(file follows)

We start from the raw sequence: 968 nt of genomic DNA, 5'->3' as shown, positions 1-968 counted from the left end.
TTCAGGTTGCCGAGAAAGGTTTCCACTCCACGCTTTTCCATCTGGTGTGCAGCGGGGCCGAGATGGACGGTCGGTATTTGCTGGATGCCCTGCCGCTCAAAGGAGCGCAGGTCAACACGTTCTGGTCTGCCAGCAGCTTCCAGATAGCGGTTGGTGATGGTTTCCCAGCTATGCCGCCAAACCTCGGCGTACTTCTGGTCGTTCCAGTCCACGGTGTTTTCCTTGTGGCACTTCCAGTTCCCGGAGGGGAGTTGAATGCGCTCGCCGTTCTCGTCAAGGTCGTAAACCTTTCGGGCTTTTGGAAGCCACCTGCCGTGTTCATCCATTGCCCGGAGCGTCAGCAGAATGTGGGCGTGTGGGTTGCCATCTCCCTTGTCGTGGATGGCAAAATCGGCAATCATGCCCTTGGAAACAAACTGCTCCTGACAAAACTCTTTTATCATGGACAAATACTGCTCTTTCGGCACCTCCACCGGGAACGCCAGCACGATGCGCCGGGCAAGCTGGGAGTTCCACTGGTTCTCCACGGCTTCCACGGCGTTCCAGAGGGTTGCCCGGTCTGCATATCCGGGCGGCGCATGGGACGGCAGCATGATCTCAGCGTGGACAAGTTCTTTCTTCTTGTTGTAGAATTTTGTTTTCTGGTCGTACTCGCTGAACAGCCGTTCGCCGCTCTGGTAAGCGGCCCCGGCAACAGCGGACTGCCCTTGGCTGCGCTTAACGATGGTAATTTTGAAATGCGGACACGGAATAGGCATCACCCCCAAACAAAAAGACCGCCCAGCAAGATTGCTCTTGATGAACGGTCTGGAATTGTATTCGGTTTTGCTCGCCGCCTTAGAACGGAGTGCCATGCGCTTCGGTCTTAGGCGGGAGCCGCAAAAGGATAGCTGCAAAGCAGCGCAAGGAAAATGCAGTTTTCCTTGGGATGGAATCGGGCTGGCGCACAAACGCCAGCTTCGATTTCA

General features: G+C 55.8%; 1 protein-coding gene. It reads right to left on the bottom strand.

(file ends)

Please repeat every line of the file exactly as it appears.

We start from the raw sequence: 968 nt of genomic DNA, 5'->3' as shown, positions 1-968 counted from the left end.
TTCAGGTTGCCGAGAAAGGTTTCCACTCCACGCTTTTCCATCTGGTGTGCAGCGGGGCCGAGATGGACGGTCGGTATTTGCTGGATGCCCTGCCGCTCAAAGGAGCGCAGGTCAACACGTTCTGGTCTGCCAGCAGCTTCCAGATAGCGGTTGGTGATGGTTTCCCAGCTATGCCGCCAAACCTCGGCGTACTTCTGGTCGTTCCAGTCCACGGTGTTTTCCTTGTGGCACTTCCAGTTCCCGGAGGGGAGTTGAATGCGCTCGCCGTTCTCGTCAAGGTCGTAAACCTTTCGGGCTTTTGGAAGCCACCTGCCGTGTTCATCCATTGCCCGGAGCGTCAGCAGAATGTGGGCGTGTGGGTTGCCATCTCCCTTGTCGTGGATGGCAAAATCGGCAATCATGCCCTTGGAAACAAACTGCTCCTGACAAAACTCTTTTATCATGGACAAATACTGCTCTTTCGGCACCTCCACCGGGAACGCCAGCACGATGCGCCGGGCAAGCTGGGAGTTCCACTGGTTCTCCACGGCTTCCACGGCGTTCCAGAGGGTTGCCCGGTCTGCATATCCGGGCGGCGCATGGGACGGCAGCATGATCTCAGCGTGGACAAGTTCTTTCTTCTTGTTGTAGAATTTTGTTTTCTGGTCGTACTCGCTGAACAGCCGTTCGCCGCTCTGGTAAGCGGCCCCGGCAACAGCGGACTGCCCTTGGCTGCGCTTAACGATGGTAATTTTGAAATGCGGACACGGAATAGGCATCACCCCCAAACAAAAAGACCGCCCAGCAAGATTGCTCTTGATGAACGGTCTGGAATTGTATTCGGTTTTGCTCGCCGCCTTAGAACGGAGTGCCATGCGCTTCGGTCTTAGGCGGGAGCCGCAAAAGGATAGCTGCAAAGCAGCGCAAGGAAAATGCAGTTTTCCTTGGGATGGAATCGGGCTGGCGCACAAACGCCAGCTTCGATTTCA

General features: G+C 55.8%; 1 protein-coding gene. It reads right to left on the bottom strand.